Pearl Harbor on my mind

Today is Pearl Harbor Day.  On this day 64 years ago, the Japanese launched a military attack on the U.S. Naval Base at Pearl Harbor, sinking virtually the entire U.S. Pacific fleet.  2,390 people lost their lives in the attack, including 1,777 sailors who were aboard the U.S.S. Arizona.  The battleship, submerged in Pearl Harbor, now serves as a graveyard and a memorial dedicated to those who lost their lives.  Most Americans know the story of Pearl Harbor and the day that "will live in infamy," even those of us who were born long after the attack.  Although surpassed in magnitude by the events of 9/11/2001, the attack on Pearl Harbor still stands as one of the greatest tragedies in U.S. history and as the event that triggered U.S. involvement in World War II.  I still remember visiting Pearl Harbor and the U.S.S. Arizona Memorial in 1998.  I was surprised to see so many Japanese tourists visiting the site while I was there.  I believe it’s a testament to how relations have improved between the U.S. and Japan that so many Japanese visit Pearl Harbor on vacation, just as many Americans visit the A-Bomb Dome left standing in remembrance of the dropping of the atomic bomb on Hiroshima in 1945.  Times have changed, thankfully.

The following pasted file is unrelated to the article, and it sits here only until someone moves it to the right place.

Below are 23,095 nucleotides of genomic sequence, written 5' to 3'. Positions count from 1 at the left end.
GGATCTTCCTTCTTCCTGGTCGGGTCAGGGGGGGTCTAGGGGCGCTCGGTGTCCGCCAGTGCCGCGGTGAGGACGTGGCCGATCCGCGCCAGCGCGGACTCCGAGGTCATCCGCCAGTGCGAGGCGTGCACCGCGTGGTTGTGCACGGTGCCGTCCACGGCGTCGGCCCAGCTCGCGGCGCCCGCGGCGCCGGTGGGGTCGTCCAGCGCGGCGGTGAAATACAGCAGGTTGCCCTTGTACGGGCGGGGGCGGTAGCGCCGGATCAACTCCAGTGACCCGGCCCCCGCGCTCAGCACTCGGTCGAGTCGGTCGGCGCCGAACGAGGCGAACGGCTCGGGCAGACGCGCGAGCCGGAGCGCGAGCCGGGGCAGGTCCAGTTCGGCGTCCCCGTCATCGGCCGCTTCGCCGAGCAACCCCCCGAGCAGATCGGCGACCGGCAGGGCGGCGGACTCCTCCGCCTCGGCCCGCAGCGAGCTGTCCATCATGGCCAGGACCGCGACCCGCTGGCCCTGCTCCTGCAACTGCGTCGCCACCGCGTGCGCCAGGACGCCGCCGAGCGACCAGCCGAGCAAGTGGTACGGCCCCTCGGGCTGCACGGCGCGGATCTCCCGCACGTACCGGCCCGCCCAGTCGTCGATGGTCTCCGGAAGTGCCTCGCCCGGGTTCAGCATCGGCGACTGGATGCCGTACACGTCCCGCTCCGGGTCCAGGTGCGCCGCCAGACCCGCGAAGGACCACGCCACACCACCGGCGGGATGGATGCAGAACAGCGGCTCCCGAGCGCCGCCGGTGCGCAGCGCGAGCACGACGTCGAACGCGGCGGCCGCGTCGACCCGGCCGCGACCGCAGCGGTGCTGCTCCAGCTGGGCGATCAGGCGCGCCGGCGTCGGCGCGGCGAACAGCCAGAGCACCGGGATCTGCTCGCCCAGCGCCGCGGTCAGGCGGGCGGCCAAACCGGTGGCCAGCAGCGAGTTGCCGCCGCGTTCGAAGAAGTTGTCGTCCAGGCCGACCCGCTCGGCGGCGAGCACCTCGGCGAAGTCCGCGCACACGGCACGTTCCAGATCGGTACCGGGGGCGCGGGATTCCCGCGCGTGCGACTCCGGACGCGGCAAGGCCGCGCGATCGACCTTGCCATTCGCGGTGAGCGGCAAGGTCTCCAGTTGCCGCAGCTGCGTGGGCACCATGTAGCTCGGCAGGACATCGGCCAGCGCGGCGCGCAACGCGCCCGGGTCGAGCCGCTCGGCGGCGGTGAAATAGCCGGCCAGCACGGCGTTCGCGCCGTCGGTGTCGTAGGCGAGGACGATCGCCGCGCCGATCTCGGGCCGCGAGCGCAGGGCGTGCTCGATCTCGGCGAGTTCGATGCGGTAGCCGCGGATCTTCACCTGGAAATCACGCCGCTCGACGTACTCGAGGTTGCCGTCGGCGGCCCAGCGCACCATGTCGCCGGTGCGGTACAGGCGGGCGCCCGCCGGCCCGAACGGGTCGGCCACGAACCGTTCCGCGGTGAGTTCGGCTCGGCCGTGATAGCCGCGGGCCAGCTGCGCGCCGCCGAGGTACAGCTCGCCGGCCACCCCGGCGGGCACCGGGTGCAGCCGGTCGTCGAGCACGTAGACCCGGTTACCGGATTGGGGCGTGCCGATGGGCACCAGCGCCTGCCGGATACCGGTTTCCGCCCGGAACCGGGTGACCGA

I pondered the ramifications of Korea’s connection to Pearl Harbor as a former colony of Japan.  Many of the U.S. naval vessels used to liberate Korea from Japan and during the Korean War are or were based at Pearl Harbor Naval Base.  As a Japanese colony, Korea unwillingly supplied materials such as coal and steel to support the wartime Japanese military-industrial complex.  It’s unclear whether any Korean materials made their way into weapons or military vessels and aircraft used to attack Pearl Harbor.  However, a Korean man stationed in Hawai’i at that time could have changed the course of American history.  Haan Kil-soo, an intelligence officer for the Japanese consulate in Honolulu, reportedly warned several U.S. officials of the impending attack on Pearl Harbor shortly before it happened, including Iowa Senator Guy Gillette.  Mr. Haan purportedly mapped out areas of Hawai’i and gave these maps to Japanese officials to help them prepare for the attack.  One can only conjecture as to why Mr. Haan warned U.S. officials of the Japanese’ plans.  Perhaps Korean patriotism played a role, because in 1941 many Koreans living in Hawai’i were hopeful that the Allies would liberate Korea from Japanese rule.  Mr. Haan may have felt likewise.  Perhaps he felt sympathy towards the Americans he knew would be killed in the attack.  Whatever the reason, it seems clear that he did warn U.S. officials of the attack beforehand.  He also went on to live a long life as a Korean American, living in both Korea and in the United States.  One can only conjecture as to why U.S. officials did not heed his warnings.  I will let you, Dear Reader, ponder that.  Suffice it to say, the actions of one Korean man living near Pearl Harbor in 1941 might have dramatically altered U.S. history and perhaps even World War II.